At a time in which only a small percentage of entrepreneurs in the French Deep Tech sector are women, Université Paris-Saclay is committed to promoting gender equality and to supporting female students who want to start new ventures.
It is estimated that a company founded by a team of women and men is 63% more efficient than a single-gender company. Yet, in 2017, only 10% of French startups were led by a woman, and only 3% of female entrepreneurs chose to start a business in the scientific and technological sector. This is not due to chance: it is the result of a school environment that does not encourage girls to pursue a scientific career. (In French first grade textbooks, for example, only 3% of professionals in this sector are represented as female.) As a result, men continue to dominate scientific and technical fields; 93% of high school students with a science and technology major are male. Few women, meanwhile, pursue a career in research: France currently ranks 95th worldwide – between Kenya and Tanzania – for its percentage of women researchers. And when women enter the professional world, they often do so with less self-confidence and a less extensive network compared to their male counterparts, which creates additional challenges when they decide to start their own venture. Now, is this changing? Absolutely. As the 2016-2017 edition of the Global Entrepreneurship Monitor study shows, the number of businesses set up by women has increased by 10% worldwide compared to the previous edition of the study, published in 2014-2015.
Supporting female doctoral students
At Université Paris-Saclay, an inclusive university, supporting female entrepreneurship is a high priority, particularly in the Deep Tech sector. Several support systems can help them in their journey. One essential element of support is the Equality-Diversity-Disabilities Mission (“Mission Egalité-Diversité-Handicap”). The University’s Training Department has been advancing this mission since 2015, demonstrating the University's long-term commitment to inclusion. Among the projects supported by the department is the Femmes & Sciences (Women in Science) mentorship program. Intended for female doctoral students, this free program aims to support young women in a critical time, early in their career. The students are guided by experienced mentors (female or male) and are given access to professional development workshops, thus becoming part of a community of young female scientists who share common concerns.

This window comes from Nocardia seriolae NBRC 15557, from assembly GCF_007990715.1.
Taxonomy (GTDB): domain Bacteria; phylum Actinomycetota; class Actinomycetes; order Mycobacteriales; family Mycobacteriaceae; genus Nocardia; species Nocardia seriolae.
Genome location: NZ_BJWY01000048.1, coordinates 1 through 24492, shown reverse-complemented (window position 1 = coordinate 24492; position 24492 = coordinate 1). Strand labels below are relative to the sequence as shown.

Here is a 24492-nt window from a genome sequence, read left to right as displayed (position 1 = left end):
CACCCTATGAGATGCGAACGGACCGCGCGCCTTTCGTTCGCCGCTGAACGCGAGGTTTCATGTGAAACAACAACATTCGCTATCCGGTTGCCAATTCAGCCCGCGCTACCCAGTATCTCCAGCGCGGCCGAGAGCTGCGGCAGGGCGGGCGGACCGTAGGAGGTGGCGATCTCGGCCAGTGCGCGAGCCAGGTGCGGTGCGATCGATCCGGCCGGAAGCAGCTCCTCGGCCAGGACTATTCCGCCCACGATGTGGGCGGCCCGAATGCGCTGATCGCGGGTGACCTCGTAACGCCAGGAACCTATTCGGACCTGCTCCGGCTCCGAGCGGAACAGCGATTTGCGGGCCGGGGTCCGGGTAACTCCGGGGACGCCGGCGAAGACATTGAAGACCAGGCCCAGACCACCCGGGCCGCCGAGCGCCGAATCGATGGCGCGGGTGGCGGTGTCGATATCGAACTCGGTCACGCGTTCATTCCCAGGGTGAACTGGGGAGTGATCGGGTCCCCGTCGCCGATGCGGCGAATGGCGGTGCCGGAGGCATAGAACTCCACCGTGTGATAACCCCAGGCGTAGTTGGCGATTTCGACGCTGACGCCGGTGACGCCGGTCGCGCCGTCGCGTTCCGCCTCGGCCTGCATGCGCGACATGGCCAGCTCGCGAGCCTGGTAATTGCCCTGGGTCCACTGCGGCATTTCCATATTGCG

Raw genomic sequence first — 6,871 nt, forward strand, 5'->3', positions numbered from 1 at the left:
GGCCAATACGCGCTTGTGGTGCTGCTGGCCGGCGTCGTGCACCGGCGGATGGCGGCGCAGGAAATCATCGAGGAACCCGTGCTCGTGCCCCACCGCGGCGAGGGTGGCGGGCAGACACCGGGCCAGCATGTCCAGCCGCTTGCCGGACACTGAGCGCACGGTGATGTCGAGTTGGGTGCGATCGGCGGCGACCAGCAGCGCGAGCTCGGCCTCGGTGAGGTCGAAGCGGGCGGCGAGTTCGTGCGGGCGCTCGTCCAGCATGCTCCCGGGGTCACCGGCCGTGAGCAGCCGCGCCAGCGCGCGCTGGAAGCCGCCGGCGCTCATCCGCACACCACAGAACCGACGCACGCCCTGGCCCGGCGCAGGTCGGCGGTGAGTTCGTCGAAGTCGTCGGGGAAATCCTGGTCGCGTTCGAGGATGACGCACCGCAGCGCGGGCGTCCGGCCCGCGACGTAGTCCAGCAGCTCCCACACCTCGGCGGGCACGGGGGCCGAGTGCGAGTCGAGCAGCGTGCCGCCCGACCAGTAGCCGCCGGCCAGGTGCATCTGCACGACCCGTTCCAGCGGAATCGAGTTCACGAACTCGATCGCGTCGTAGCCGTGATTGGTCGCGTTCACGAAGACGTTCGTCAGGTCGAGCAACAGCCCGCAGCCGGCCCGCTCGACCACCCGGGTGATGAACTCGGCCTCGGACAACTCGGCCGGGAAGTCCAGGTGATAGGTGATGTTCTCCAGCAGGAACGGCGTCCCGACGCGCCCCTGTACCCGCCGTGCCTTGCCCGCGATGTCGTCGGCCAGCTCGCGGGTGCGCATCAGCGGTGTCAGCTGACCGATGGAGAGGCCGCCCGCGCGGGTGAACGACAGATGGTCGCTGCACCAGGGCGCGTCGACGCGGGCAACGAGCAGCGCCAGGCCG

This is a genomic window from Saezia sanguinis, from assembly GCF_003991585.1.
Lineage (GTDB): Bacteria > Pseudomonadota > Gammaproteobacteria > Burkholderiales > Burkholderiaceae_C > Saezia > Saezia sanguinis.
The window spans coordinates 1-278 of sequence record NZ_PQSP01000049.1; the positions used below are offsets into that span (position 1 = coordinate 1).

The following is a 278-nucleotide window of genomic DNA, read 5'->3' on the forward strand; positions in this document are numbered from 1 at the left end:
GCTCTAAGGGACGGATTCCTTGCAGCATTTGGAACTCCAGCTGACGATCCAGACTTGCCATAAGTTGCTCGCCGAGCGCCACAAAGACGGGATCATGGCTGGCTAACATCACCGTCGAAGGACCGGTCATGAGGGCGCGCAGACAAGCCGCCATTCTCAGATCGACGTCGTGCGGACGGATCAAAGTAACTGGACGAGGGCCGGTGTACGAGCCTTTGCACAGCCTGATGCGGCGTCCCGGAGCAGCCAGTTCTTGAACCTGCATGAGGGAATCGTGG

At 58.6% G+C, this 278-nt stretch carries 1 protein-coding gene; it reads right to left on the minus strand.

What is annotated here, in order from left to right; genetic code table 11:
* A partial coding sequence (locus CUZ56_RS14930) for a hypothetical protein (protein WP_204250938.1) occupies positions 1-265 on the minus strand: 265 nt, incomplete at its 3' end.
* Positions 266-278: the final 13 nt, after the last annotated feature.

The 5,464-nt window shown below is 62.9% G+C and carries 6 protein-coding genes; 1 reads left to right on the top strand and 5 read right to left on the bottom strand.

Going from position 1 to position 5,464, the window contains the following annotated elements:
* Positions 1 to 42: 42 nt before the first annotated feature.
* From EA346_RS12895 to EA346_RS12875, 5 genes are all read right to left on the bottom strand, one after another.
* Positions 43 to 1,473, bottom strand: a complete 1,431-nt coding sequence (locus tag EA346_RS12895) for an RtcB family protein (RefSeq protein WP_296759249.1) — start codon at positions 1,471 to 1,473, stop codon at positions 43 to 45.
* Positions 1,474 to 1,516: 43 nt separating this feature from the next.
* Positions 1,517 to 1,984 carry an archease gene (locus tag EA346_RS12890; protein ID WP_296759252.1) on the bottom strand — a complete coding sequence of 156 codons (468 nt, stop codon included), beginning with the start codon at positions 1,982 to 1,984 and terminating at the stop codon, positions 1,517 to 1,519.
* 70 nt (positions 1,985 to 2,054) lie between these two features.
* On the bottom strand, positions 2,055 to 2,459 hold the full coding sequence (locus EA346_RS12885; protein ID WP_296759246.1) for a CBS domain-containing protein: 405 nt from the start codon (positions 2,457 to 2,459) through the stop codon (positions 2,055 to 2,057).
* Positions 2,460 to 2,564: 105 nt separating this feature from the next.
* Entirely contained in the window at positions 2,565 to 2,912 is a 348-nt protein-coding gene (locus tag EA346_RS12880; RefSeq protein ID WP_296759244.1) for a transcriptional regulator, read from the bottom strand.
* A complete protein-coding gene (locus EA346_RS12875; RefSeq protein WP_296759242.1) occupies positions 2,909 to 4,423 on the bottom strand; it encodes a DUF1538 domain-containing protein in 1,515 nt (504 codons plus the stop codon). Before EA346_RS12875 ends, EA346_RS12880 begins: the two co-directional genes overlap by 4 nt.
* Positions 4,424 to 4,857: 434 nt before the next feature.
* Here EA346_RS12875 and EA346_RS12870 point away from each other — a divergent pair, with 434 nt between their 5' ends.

Another flagship program is the call for projects WILLA Boost for Women in Deep Tech, launched in October 2018 by IncubAlliance, the technological incubator on the Paris-Saclay campus, and WILLA (formerly Paris Pionnières), an initiative to increase gender equality in the French innovation scene. Also free of charge, this program is intended for students in their second year of a masters’ degree program in applied economics, as well as for doctoral students and researchers who wish to test an innovative concept in the Deep Tech sector, estimate the commercial potential of their technology and evaluate their ability to embark on a business venture. The participants are guided through an intensive three-day training. In addition to workshops and individual coaching, female entrepreneurs give talks and share experiences on self-confidence, influence, B-to-B negotiation, team building, elevator pitch and lean startup culture. The program is meant to inspire and empower its participants while benefiting society in the long term: according to the OECD, France could gain 0.4% in annual economic growth if gender equality were achieved among successful entrepreneurs.